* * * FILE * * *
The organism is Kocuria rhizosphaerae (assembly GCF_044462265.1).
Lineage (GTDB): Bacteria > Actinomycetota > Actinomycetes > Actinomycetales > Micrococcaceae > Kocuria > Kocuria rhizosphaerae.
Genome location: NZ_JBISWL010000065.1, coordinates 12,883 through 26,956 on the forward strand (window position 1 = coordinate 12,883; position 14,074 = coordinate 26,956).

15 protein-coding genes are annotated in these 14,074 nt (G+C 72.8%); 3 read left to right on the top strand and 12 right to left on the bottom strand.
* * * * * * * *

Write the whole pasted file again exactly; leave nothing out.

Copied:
The organism is Kocuria rhizosphaerae (assembly GCF_044462265.1).
Lineage (GTDB): Bacteria > Actinomycetota > Actinomycetes > Actinomycetales > Micrococcaceae > Kocuria > Kocuria rhizosphaerae.
Genome location: NZ_JBISWL010000065.1, coordinates 12,883 through 26,956 on the forward strand (window position 1 = coordinate 12,883; position 14,074 = coordinate 26,956).

15 protein-coding genes are annotated in these 14,074 nt (G+C 72.8%); 3 read left to right on the top strand and 12 right to left on the bottom strand.